GAVC students take first at SkillsUSA

SPRINGFIELD – Two Grundy Area Vocational Center students took first place at the SkillsUSA 2014 State Championship held in Springfield earlier this month.

From April 3 to 5, GAVC competed in Computer Maintenance Technology, Welding, Adobe Photoshop, Preschool Bulletin Board, Cosmetology, Crime Scene Investigations, and Fire Science. The two students who took first were in Welding and Computer Maintenance Technology.

Welding

Cody Meiferdt, a senior at Coal City High School, sparked an interest in welding and has spent a lot of time learning to perfect the techniques needed at GAVC in the past two years.

Meiferdt was one of 14 students representing GAVC at SkillsUSA last weekend.

“We work really hard in class,” welding instructor Jim Cebulski said. “All the students stay after school for many hours and work very hard to retain the information they need.”

Meiferdt took first place in the state competition out of 20 vocational and technical high school students representing Illinois schools who offer welding.

“He’s put in the most work between the beginning of the year and now,” Cebulski said. “If you asked me at the beginning if he had a chance to win state, I’d have said probably not.”

But Meiferdt said he was confident he’d place in the top three, he just didn’t expect first.

Meiferdt put in six or more hours of practice a day to prepare for the state competition.

“I had no clue I’d win,” he said. “I wanted this really bad and the hard work paid off.”

He had never lit a torch prior to starting at GAVC last year, and he didn’t know that it would lead him to a career, one he hadn’t thought about until then.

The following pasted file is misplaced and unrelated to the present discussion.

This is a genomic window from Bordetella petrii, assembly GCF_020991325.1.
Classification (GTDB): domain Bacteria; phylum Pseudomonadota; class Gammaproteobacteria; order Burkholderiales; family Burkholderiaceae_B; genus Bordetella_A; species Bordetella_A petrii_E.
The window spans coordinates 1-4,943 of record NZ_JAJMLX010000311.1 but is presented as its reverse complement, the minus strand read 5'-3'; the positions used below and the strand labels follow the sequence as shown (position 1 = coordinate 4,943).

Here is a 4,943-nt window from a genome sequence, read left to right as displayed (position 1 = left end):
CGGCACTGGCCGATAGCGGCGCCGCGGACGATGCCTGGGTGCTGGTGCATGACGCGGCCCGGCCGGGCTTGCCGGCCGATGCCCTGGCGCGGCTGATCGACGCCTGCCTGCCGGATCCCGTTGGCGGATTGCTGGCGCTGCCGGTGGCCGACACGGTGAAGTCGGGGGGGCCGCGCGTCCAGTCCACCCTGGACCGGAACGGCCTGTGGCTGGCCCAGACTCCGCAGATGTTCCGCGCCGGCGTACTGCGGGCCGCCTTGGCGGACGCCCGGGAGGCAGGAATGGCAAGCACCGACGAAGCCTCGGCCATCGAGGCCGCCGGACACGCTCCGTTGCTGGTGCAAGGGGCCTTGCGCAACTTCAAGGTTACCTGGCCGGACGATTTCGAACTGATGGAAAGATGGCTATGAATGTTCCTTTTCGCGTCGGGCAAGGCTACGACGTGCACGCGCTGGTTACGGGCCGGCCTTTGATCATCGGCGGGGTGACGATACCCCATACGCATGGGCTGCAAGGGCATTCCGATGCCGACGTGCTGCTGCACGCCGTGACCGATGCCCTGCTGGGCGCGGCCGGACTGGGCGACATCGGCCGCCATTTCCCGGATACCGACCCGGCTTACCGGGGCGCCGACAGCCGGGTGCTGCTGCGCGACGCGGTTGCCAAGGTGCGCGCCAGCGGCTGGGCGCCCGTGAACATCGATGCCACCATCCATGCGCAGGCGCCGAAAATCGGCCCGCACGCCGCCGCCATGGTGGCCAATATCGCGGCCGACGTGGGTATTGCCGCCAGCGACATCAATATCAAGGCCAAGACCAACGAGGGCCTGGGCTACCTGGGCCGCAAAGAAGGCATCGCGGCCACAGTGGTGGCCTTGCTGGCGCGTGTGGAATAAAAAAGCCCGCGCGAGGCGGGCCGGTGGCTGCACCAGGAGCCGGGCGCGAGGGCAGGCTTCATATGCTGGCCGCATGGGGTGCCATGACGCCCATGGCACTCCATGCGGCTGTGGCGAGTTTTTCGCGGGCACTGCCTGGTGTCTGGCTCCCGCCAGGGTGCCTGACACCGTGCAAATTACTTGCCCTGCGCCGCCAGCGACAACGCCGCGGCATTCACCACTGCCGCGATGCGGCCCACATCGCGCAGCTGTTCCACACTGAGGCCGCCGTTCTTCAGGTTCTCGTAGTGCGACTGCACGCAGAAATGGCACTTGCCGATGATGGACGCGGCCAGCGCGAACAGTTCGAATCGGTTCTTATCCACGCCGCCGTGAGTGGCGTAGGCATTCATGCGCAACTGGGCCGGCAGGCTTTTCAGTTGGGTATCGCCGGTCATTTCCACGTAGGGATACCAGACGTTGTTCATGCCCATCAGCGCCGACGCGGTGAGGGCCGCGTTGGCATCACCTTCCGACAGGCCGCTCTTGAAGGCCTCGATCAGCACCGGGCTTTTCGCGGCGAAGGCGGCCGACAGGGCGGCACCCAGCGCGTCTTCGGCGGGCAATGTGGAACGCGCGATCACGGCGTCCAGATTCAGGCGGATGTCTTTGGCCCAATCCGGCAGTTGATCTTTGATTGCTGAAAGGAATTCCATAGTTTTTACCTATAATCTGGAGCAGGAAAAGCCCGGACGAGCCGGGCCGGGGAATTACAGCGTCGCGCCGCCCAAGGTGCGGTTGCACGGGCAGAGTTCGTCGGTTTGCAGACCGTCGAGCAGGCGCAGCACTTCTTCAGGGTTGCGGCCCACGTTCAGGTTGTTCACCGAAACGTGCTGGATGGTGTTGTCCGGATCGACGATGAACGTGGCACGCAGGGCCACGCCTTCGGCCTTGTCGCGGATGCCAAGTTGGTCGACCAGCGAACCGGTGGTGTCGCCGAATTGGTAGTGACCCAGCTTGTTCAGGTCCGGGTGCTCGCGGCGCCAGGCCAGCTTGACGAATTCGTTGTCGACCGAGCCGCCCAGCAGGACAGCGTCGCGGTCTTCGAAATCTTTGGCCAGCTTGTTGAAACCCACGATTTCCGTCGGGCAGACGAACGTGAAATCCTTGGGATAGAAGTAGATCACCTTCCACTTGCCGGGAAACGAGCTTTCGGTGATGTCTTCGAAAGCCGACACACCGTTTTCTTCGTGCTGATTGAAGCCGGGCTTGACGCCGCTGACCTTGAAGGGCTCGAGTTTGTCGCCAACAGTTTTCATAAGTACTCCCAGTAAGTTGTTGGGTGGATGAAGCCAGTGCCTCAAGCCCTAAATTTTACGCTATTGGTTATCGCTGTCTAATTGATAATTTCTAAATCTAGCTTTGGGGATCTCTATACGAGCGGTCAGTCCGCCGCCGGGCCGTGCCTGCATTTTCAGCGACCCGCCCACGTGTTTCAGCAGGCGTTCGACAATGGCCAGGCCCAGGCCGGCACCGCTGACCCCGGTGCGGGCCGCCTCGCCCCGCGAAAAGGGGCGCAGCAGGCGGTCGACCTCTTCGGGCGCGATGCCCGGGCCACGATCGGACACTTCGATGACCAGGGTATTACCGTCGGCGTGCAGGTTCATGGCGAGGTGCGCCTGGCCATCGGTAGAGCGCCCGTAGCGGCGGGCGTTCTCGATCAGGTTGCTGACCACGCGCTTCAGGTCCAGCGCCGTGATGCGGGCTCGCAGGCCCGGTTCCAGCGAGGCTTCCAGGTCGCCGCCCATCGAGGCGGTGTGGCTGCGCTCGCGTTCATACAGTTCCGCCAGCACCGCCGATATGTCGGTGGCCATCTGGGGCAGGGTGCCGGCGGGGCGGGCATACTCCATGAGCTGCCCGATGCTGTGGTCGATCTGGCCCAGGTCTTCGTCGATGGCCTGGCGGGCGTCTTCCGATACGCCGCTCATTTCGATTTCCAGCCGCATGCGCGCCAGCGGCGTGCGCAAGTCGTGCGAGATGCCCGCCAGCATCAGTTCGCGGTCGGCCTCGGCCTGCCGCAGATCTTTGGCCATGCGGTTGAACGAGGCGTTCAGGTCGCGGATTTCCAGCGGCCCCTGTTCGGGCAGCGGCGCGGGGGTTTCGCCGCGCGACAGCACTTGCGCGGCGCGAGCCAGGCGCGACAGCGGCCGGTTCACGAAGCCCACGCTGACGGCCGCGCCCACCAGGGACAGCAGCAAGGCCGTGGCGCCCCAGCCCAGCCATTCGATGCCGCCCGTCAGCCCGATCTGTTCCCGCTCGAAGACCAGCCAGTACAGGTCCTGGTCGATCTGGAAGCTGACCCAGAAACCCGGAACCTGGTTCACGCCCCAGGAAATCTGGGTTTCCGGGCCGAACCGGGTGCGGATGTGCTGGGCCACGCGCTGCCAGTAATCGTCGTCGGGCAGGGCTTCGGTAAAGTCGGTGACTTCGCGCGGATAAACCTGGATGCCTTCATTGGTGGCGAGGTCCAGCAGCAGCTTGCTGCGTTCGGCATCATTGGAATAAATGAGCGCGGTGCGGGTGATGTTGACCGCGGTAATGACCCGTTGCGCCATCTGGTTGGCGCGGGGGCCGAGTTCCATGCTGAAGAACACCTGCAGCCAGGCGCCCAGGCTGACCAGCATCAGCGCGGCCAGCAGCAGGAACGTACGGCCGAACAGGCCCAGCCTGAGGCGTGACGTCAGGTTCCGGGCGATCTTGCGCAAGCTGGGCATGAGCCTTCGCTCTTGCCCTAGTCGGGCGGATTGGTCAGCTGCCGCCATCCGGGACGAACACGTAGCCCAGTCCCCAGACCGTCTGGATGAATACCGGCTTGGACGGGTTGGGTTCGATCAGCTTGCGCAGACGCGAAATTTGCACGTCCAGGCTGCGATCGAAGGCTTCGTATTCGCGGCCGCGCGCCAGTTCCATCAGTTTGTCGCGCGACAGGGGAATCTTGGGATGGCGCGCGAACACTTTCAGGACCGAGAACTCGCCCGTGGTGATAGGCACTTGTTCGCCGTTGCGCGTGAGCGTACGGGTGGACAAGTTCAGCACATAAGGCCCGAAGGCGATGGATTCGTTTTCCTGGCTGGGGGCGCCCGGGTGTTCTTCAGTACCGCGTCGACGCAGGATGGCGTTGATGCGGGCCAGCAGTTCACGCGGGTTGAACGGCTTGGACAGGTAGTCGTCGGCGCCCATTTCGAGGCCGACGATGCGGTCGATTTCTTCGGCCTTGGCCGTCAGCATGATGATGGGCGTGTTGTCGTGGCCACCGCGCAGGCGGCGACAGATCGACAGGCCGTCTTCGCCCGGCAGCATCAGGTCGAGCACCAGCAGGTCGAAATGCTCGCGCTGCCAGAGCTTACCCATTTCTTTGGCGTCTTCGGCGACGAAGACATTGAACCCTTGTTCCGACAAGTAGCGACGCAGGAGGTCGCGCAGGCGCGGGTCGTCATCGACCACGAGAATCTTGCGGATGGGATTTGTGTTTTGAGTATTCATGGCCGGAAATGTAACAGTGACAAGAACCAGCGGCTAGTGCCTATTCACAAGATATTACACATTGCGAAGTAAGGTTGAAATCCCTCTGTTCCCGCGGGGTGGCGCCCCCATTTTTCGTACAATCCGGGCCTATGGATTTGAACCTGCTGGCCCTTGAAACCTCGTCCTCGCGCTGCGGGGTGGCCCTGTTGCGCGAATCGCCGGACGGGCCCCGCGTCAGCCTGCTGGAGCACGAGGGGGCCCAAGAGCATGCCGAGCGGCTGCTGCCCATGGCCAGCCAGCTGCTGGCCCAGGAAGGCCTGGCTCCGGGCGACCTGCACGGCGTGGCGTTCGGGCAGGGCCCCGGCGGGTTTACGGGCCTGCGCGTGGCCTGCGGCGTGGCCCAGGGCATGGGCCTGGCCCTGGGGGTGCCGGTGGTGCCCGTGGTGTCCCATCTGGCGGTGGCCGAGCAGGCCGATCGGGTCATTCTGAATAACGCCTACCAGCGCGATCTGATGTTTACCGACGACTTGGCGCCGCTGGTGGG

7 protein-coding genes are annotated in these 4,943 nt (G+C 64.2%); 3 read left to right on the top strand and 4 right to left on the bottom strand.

Meiferdt received a School Training Apprenticeship with Pipefitter Local 597, and he said he knows this is what he is meant to do.

This isn’t the first competition he’s won though. He previously won a competition through Local 597 that pits high school and college students together against one another.

“He won the Local 597 pipefitters competition and that surprised a lot of us,” Cebulski said. “That lit a fire I’ve never seen before with him.”

At the SkillsUSA competition students are judged on two projects that include MIG Welding and Stick Welding as well as oxy-fuel cutting.

“We’re given a blueprint and metal cut to size, and we have to put it together,” Meiferdt said. “It’s definitely not easy.”

After about six hours of competition, Meiferdt found out he won and that his classmates took the other top eight positions.

Computer Maintenance Technology

Devin Ryan, a junior at Morris Community High School, has been interested in computers since he was a small child.

“I think the first book I read was the Windows 98 installation manual,” Ryan said.

It wasn’t surprising to anyone that knows him that his interest took him to the Computer Maintenance Technology class at GAVC this year. What may be surprising to some is that he took first at the SkillsUSA state competition in his first year in the program.

“As a junior, it’s an extremely big thing to win,” his computer teacher, Leanne Dammann, said. “We haven’t covered everything in class yet. Most students don’t compete until their second year.”

Dammann said it wasn’t a surprise to her though, and admits she can’t take a whole lot of credit for his win, saying he knew a lot before he got to her class.

The real surprise was when it was announced he took second place at the competition, only to find out when he got to school on Monday he actually won the competition.

“They had a scoring mix-up, and on Monday, I found out I got first,” he said. “Now I’m waiting to get my prizes.”

One of his prizes includes a Google Nexus 7, a 7-inch tablet.

Ryan said the most difficult aspect to the competition was the customer service portion.

“Customer service was awkward,” he said. “A guy walks in, and I had to fill out an order form based on asking the right questions.”

He said the stress level brought on by the competition made that module the most difficult, while the others were all equally easy for him.

Modules included removing a virus, fixing a system that wouldn’t boot up, andfixing a script error.

Ryan currently works as a developer for Minecraft Survival Games, a Minecraft mod server based in California, and said his job as a developer made the script error easy to determine.

“The boot module was easy as well. I had to fix a system that wasn’t booting. I did it in eight minutes,” he said.